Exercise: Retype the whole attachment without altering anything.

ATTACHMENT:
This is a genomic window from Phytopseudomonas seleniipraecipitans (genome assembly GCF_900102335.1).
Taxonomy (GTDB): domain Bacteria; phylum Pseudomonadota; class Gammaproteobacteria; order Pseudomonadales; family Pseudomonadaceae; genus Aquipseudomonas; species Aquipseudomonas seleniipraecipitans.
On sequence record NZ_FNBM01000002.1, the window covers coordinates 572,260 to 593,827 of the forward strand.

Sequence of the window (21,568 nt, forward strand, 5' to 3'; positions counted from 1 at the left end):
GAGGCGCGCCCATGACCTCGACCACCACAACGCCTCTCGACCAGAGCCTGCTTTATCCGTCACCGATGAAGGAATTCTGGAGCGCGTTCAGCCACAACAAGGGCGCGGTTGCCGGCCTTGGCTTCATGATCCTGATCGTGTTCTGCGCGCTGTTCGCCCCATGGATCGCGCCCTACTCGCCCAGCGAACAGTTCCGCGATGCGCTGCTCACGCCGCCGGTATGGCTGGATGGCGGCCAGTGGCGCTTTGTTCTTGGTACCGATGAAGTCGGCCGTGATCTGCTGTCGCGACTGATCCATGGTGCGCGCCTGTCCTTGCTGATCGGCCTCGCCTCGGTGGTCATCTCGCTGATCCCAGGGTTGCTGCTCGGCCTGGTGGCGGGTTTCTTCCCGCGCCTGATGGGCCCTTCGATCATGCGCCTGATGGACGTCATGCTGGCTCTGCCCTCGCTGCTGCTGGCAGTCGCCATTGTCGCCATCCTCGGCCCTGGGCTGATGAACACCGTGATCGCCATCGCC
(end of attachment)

This is a genomic window from Phytopseudomonas seleniipraecipitans (genome assembly GCF_900102335.1).
Taxonomy (GTDB): domain Bacteria; phylum Pseudomonadota; class Gammaproteobacteria; order Pseudomonadales; family Pseudomonadaceae; genus Aquipseudomonas; species Aquipseudomonas seleniipraecipitans.
On sequence record NZ_FNBM01000002.1, the window covers coordinates 572,260 to 593,827 of the forward strand.

Sequence of the window (21,568 nt, forward strand, 5' to 3'; positions counted from 1 at the left end):
GAGGCGCGCCCATGACCTCGACCACCACAACGCCTCTCGACCAGAGCCTGCTTTATCCGTCACCGATGAAGGAATTCTGGAGCGCGTTCAGCCACAACAAGGGCGCGGTTGCCGGCCTTGGCTTCATGATCCTGATCGTGTTCTGCGCGCTGTTCGCCCCATGGATCGCGCCCTACTCGCCCAGCGAACAGTTCCGCGATGCGCTGCTCACGCCGCCGGTATGGCTGGATGGCGGCCAGTGGCGCTTTGTTCTTGGTACCGATGAAGTCGGCCGTGATCTGCTGTCGCGACTGATCCATGGTGCGCGCCTGTCCTTGCTGATCGGCCTCGCCTCGGTGGTCATCTCGCTGATCCCAGGGTTGCTGCTCGGCCTGGTGGCGGGTTTCTTCCCGCGCCTGATGGGCCCTTCGATCATGCGCCTGATGGACGTCATGCTGGCTCTGCCCTCGCTGCTGCTGGCAGTCGCCATTGTCGCCATCCTCGGCCCTGGGCTGATGAACACCGTGATCGCCATCGCC